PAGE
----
npm install eslint-plugin-import --save-dev

Then, add the plugin and the rule to the ESLint configuration file:

"plugins: {
"rules: {
  "import/no-unused-modules": [1, {"unusedExports": true}]

While the plugin is excellent and actively supported, there still might be good reasons to use another approach. For example, what if our project is not using ESLint at all? Perhaps we want to detect unused imports and exports only in our CI pipeline to make our linter lighter for speedier local development, and we don’t want to support different configurations for both environments. Or maybe we ran into some of the open issues with this setup.

Whatever the case may be, there is an alternative solution: webpack

Using webpack for dead code detection

Webpack is a module bundler that is widely used in modern web apps. Its main purpose is to bundle JavaScript files for usage in a browser. Essentially, webpack is used to create a dependency graph of your application and combine every module of your project into a bundle. This makes the tool perfectly positioned to detect unused imports and exports, i.e., dead code.

While webpack will automatically attempt to remove unused code in the bundle it produces (learn more about tree-shaking here), there is a handy plugin to help us detect unused files and exports in our code in the process of writing it — webpack-deadcode-plugin.

To add the plugin to your project, first install it:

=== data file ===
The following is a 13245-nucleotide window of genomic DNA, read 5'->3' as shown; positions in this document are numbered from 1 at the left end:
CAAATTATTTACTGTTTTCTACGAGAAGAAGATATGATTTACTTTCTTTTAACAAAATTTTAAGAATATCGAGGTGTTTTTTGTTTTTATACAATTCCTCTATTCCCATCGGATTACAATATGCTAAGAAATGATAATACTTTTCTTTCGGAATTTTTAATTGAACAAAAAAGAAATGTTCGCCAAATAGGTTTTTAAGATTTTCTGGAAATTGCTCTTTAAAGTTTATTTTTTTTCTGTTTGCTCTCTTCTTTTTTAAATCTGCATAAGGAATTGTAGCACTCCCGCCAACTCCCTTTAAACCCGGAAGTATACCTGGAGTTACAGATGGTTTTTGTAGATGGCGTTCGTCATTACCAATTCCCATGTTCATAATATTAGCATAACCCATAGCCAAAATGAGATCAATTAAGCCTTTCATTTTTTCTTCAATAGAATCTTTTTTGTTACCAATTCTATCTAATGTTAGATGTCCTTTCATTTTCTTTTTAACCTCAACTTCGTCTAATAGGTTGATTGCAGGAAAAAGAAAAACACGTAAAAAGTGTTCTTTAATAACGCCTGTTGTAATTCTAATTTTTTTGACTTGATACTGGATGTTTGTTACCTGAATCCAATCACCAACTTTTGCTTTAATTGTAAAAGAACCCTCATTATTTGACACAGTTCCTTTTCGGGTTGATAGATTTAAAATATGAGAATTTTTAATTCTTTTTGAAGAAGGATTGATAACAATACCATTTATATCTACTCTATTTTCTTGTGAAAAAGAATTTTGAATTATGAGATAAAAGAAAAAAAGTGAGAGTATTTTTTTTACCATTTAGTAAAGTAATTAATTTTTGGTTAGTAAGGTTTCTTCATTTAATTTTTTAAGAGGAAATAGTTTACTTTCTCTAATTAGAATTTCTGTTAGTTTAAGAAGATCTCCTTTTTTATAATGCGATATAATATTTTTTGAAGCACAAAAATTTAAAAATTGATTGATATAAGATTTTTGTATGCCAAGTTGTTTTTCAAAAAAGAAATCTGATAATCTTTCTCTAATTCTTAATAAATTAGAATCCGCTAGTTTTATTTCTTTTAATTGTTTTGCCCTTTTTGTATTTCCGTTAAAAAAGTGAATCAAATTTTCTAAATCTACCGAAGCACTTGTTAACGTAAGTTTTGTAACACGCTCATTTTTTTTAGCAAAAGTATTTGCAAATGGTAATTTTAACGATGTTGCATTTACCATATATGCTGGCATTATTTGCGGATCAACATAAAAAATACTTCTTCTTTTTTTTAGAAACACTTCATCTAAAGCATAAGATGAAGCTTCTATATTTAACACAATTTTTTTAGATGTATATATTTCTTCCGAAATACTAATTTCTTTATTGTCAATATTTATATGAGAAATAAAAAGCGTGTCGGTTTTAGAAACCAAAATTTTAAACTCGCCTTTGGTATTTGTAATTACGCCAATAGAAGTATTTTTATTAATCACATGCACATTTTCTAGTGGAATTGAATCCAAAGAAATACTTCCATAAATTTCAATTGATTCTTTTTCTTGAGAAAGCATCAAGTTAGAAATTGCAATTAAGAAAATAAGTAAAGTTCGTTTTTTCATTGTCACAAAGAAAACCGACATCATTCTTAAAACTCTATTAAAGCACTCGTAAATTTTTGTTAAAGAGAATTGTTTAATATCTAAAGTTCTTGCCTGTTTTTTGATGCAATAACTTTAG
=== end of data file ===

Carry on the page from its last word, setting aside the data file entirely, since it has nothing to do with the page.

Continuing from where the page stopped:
npm install webpack-deadcode-plugin --save-dev

Now add it to your webpack configuration file, like so:

const DeadCodePlugin = require('webpack-deadcode-plugin');

const webpackConfig = {
  optimization: {
    usedExports: true,
  plugins: [
    new DeadCodePlugin({
      patterns: [
      exclude: [

The plugin will then automatically report unused files and unused exports into your terminal. It’s a useful tool that can enhance the development process and ensure we are not introducing dead code in a project.

But it has its limitations.

First, the tool’s output in the terminal can get lost or be difficult to parse, depending on other outputs shown in the same place. This can make it inconvenient to use.

Second, it might be slightly more difficult to include it in your CI pipeline. The reason is that, according to the documentation:

The plugin will report unused files and unused exports into your terminal but those are not part of your webpack build process, therefore, it will not fail your build

Finally, and perhaps most importantly, the plugin’s output might be incorrect when using it in a TypeScript project.

Lucky for us, TypeScript itself can be used for dead code detection!

Using TypeScript to detect dead code

Using TypeScript in our project has a number of advantages. One of them is that it provides us with an easy way to detect dead code.

First, we can configure TypeScript in a way that doesn’t allow for unused local variables and function parameters. This is similar to the no-unused-vars ESLint rule above. To enforce these rules via TypeScript, we can add them to our tsconfig file:

  "compilerOptions": {
    "noUnusedLocals": true,
    "noUnusedParameters": true,

But, even with these checks in place, we still face the issue of unused exports. Let’s use ts-prune for the job. It is easy to use and requires very little (if any) configuration.

To use it, we need to install it:

npm install ts-prune --save-dev

Then, add a script for it to our package.json file:

  "scripts": {